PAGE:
Julian Assange could get political asylum in Mexico. President Obrador has his offer again. But it is very unlikely that US President Biden will agree and let the WikiLeaks co-founder off the hook.
Mexican President Andres Manuel Lopez Obrador said he had sought a pardon from Julian Assange with the Trump administration a year ago, but had been ignored. He was now repeating an asylum proposal that he had made last year. Obrador described the efforts he had made to secure the freedom of the anti-intelligence activist. Is repeated his offer for political asylum during a press conference on Monday, after the UK Supreme Court ruled on December 10th that Assange could be extradited to the United States on a series of espionage charges related to the publication of classified material.
“It would be a sign of solidarity, of brotherhood, to give him asylum in the country where Assange decides to live, including Mexico”he said, pointing out that while his office sent a letter to the Trump administration regarding a pardon for Assange, it never received a response. Should Assange find refuge in Mexico, he would not interfere in the affairs of other countries or pose a threat, the president claimed.
An ongoing legal process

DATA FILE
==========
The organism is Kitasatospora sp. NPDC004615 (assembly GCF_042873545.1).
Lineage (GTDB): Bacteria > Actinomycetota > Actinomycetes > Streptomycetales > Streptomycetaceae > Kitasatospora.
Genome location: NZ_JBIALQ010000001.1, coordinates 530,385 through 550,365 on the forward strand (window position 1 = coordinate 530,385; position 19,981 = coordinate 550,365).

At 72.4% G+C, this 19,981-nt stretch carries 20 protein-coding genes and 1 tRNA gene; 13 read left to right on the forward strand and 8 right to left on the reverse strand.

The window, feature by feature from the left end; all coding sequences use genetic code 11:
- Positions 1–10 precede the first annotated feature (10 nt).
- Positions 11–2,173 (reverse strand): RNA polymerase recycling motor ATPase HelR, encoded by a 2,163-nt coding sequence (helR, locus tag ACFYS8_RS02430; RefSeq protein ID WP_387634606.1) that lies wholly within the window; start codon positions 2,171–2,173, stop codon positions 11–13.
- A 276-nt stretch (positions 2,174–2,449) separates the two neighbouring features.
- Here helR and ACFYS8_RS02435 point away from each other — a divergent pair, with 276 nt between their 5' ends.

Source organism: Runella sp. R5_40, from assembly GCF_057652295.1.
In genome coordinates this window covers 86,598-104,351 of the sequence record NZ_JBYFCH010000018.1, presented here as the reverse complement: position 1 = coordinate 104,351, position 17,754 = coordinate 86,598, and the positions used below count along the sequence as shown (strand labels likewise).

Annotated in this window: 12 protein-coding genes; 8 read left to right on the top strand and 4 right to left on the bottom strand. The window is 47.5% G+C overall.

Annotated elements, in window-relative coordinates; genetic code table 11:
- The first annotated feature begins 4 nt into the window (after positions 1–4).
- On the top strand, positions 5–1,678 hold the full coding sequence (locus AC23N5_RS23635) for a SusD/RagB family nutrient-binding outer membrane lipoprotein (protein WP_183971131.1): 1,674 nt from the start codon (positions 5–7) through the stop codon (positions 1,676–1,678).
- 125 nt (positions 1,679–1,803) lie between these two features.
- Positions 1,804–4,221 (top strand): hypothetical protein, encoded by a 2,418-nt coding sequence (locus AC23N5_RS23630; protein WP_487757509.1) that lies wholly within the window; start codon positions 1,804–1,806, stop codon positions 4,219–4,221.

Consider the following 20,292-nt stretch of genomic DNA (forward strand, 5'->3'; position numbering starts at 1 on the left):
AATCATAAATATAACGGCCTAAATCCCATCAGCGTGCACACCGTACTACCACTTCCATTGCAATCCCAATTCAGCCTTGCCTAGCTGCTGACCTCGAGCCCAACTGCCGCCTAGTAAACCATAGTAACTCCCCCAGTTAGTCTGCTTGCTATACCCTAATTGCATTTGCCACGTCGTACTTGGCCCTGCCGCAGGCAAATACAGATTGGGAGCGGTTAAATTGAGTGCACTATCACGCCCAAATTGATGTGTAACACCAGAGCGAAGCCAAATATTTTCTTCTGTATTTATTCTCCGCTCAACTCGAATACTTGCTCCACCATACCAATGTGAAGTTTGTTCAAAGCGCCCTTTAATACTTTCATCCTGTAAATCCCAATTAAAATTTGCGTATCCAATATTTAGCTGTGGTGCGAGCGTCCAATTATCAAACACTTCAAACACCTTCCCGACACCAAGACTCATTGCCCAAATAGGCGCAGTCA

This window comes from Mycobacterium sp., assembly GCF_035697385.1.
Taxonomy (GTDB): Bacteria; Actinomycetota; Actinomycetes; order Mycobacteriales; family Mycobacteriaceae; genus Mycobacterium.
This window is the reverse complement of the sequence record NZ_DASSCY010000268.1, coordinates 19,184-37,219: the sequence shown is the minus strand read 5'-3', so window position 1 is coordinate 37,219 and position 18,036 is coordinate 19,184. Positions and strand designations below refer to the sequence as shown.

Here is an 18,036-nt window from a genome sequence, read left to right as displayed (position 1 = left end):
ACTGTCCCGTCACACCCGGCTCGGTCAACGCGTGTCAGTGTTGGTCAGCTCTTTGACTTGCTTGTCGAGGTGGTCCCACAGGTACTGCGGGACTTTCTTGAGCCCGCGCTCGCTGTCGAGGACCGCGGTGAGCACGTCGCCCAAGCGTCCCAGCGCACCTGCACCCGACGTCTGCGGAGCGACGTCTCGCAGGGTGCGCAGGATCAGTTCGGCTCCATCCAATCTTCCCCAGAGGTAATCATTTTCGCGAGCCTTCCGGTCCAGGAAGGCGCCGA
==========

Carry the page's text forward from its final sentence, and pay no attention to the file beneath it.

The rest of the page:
Obrador’s offer of asylum was originally made almost a year ago and coincides with the anniversary of the decision of a British judge who sided with Assange and ruled that he should not be extradited to the US. “I’m glad the UK doesn’t approve extradition to the US”López Obrador said in his morning press conference a year ago when the extradition was denied. “Assange is a journalist. He deserves another chance. I am in favor of having him pardoned ”. A senior UK court overturned the ruling last month, but the case has now been referred back to Westminster Magistrates’ Court, where Assange’s lawyers claim to be appealing the verdict.
The US Department of Justice has indicted the WikiLeaks co-founder on 18 cases for disclosing US military and diplomatic secrets – based, among other things, on the World War I Espionage Act – some of which contained evidence of war crimes committed by the American armed forces overseas. While the government insists that Assange’s work put the lives of U.S. personnel at risk, proponents deny this claim, arguing that WikiLeaks’ activities are in principle no different from investigative journalism published in major media, including its use of leaked classified documents .